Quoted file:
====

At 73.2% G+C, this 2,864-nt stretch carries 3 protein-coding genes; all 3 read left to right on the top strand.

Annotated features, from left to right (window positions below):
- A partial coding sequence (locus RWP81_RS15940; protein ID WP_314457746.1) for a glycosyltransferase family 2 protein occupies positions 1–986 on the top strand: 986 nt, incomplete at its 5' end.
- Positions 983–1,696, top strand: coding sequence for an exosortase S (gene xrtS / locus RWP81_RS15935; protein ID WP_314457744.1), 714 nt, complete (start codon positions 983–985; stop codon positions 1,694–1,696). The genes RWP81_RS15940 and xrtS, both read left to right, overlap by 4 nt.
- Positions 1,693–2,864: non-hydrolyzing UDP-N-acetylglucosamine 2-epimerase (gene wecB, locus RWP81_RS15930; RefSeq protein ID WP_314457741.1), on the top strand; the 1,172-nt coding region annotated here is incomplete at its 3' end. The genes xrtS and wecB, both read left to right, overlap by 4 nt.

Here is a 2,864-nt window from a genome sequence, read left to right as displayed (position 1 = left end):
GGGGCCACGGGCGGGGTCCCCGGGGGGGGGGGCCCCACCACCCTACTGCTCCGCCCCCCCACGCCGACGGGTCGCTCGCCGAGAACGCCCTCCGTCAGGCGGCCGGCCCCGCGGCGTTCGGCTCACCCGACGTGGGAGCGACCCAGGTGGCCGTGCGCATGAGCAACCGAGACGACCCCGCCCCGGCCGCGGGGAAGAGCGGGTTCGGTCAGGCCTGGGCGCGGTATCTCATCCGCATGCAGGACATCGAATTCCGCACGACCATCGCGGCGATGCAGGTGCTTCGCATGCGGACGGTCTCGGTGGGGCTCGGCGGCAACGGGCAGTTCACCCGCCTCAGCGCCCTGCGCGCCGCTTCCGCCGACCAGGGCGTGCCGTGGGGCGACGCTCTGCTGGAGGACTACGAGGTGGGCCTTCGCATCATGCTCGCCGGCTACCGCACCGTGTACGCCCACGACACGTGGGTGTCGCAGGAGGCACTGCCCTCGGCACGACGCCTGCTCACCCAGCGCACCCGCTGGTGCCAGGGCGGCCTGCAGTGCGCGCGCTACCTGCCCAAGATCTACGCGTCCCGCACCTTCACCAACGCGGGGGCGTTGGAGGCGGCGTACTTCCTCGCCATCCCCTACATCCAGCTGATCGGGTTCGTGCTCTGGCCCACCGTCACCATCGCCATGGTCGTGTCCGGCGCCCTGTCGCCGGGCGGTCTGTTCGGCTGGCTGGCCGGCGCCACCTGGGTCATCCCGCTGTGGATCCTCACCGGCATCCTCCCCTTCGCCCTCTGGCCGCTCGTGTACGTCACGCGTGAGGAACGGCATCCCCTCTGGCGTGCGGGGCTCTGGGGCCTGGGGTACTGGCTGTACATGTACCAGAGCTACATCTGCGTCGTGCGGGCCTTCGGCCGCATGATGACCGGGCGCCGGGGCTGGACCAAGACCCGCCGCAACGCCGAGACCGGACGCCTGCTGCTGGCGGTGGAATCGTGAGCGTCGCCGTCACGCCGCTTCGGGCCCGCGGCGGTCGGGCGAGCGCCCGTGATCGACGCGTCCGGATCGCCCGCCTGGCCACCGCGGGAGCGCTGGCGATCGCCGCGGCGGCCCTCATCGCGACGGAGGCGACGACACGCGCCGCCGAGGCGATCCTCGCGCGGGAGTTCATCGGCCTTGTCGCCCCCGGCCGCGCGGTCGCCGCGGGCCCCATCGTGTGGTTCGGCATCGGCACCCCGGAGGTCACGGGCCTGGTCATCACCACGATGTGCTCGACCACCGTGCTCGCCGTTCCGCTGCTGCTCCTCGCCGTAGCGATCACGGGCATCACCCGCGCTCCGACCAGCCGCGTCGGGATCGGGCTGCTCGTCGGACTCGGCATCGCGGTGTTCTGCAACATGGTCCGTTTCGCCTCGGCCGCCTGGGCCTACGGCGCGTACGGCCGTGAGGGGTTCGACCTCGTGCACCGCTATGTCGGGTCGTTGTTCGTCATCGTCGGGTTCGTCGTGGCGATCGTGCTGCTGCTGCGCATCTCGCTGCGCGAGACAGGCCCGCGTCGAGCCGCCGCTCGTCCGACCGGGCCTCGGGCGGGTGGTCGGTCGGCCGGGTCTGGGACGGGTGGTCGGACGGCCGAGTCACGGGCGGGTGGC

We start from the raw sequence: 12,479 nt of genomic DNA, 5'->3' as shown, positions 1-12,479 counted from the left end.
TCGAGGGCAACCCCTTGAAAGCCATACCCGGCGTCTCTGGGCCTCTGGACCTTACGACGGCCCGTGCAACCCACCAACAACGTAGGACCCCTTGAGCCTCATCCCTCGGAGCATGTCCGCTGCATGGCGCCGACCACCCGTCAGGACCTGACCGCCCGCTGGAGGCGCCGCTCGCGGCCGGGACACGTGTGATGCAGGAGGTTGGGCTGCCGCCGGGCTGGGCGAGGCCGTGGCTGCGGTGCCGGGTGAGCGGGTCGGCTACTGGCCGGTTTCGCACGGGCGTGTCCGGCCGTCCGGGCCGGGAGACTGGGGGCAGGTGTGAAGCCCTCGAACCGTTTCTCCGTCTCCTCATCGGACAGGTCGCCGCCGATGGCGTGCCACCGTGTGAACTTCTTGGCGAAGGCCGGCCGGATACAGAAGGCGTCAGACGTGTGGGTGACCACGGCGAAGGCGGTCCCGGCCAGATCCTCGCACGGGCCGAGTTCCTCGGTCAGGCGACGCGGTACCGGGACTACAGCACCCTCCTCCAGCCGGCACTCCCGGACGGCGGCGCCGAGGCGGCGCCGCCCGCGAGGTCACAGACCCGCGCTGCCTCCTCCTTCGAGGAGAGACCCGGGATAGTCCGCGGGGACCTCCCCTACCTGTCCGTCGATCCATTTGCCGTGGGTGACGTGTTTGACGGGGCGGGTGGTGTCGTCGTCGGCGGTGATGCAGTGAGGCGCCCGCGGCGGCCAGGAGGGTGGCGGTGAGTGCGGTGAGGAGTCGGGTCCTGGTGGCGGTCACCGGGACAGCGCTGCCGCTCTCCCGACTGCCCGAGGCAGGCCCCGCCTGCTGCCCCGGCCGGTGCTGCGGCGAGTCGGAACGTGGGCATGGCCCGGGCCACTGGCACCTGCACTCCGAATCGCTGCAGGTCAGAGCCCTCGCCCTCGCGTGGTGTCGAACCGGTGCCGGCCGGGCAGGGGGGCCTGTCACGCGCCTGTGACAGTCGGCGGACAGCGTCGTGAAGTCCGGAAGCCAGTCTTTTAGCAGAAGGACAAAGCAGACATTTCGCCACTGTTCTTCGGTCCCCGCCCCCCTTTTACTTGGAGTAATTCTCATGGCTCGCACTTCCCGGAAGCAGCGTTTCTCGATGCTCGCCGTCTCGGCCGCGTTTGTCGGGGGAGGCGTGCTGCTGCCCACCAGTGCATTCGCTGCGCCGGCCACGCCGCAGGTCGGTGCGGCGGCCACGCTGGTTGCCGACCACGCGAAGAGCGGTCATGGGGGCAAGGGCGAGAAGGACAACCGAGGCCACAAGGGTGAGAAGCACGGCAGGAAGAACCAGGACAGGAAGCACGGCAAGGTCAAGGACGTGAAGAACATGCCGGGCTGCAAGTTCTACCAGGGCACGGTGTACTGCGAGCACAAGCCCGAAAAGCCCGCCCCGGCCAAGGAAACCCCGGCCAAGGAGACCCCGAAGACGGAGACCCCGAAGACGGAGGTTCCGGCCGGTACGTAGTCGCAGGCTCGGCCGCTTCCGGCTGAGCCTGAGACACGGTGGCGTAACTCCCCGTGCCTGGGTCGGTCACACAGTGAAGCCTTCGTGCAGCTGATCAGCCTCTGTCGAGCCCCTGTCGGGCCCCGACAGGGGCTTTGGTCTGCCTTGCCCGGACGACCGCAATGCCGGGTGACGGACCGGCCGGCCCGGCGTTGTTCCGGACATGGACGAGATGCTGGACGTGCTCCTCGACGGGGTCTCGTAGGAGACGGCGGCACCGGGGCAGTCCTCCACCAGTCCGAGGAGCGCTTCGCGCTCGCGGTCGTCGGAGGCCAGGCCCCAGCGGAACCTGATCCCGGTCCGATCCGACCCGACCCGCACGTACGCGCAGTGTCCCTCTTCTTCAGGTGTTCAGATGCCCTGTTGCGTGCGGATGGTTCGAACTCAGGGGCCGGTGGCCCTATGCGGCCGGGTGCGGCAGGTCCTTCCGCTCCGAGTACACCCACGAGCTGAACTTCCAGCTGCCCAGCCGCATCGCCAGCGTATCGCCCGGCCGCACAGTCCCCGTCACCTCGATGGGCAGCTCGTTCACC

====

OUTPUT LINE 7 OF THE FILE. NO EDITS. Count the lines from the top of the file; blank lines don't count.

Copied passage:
GGGGCCACGGGCGGGGTCCCCGGGGGGGGGGGCCCCACCACCCTACTGCTCCGCCCCCCCACGCCGACGGGTCGCTCGCCGAGAACGCCCTCCGTCAGGCGGCCGGCCCCGCGGCGTTCGGCTCACCCGACGTGGGAGCGACCCAGGTGGCCGTGCGCATGAGCAACCGAGACGACCCCGCCCCGGCCGCGGGGAAGAGCGGGTTCGGTCAGGCCTGGGCGCGGTATCTCATCCGCATGCAGGACATCGAATTCCGCACGACCATCGCGGCGATGCAGGTGCTTCGCATGCGGACGGTCTCGGTGGGGCTCGGCGGCAACGGGCAGTTCACCCGCCTCAGCGCCCTGCGCGCCGCTTCCGCCGACCAGGGCGTGCCGTGGGGCGACGCTCTGCTGGAGGACTACGAGGTGGGCCTTCGCATCATGCTCGCCGGCTACCGCACCGTGTACGCCCACGACACGTGGGTGTCGCAGGAGGCACTGCCCTCGGCACGACGCCTGCTCACCCAGCGCACCCGCTGGTGCCAGGGCGGCCTGCAGTGCGCGCGCTACCTGCCCAAGATCTACGCGTCCCGCACCTTCACCAACGCGGGGGCGTTGGAGGCGGCGTACTTCCTCGCCATCCCCTACATCCAGCTGATCGGGTTCGTGCTCTGGCCCACCGTCACCATCGCCATGGTCGTGTCCGGCGCCCTGTCGCCGGGCGGTCTGTTCGGCTGGCTGGCCGGCGCCACCTGGGTCATCCCGCTGTGGATCCTCACCGGCATCCTCCCCTTCGCCCTCTGGCCGCTCGTGTACGTCACGCGTGAGGAACGGCATCCCCTCTGGCGTGCGGGGCTCTGGGGCCTGGGGTACTGGCTGTACATGTACCAGAGCTACATCTGCGTCGTGCGGGCCTTCGGCCGCATGATGACCGGGCGCCGGGGCTGGACCAAGACCCGCCGCAACGCCGAGACCGGACGCCTGCTGCTGGCGGTGGAATCGTGAGCGTCGCCGTCACGCCGCTTCGGGCCCGCGGCGGTCGGGCGAGCGCCCGTGATCGACGCGTCCGGATCGCCCGCCTGGCCACCGCGGGAGCGCTGGCGATCGCCGCGGCGGCCCTCATCGCGACGGAGGCGACGACACGCGCCGCCGAGGCGATCCTCGCGCGGGAGTTCATCGGCCTTGTCGCCCCCGGCCGCGCGGTCGCCGCGGGCCCCATCGTGTGGTTCGGCATCGGCACCCCGGAGGTCACGGGCCTGGTCATCACCACGATGTGCTCGACCACCGTGCTCGCCGTTCCGCTGCTGCTCCTCGCCGTAGCGATCACGGGCATCACCCGCGCTCCGACCAGCCGCGTCGGGATCGGGCTGCTCGTCGGACTCGGCATCGCGGTGTTCTGCAACATGGTCCGTTTCGCCTCGGCCGCCTGGGCCTACGGCGCGTACGGCCGTGAGGGGTTCGACCTCGTGCACCGCTATGTCGGGTCGTTGTTCGTCATCGTCGGGTTCGTCGTGGCGATCGTGCTGCTGCTGCGCATCTCGCTGCGCGAGACAGGCCCGCGTCGAGCCGCCGCTCGTCCGACCGGGCCTCGGGCGGGTGGTCGGTCGGCCGGGTCTGGGACGGGTGGTCGGACGGCCGAGTCACGGGCGGGTGGC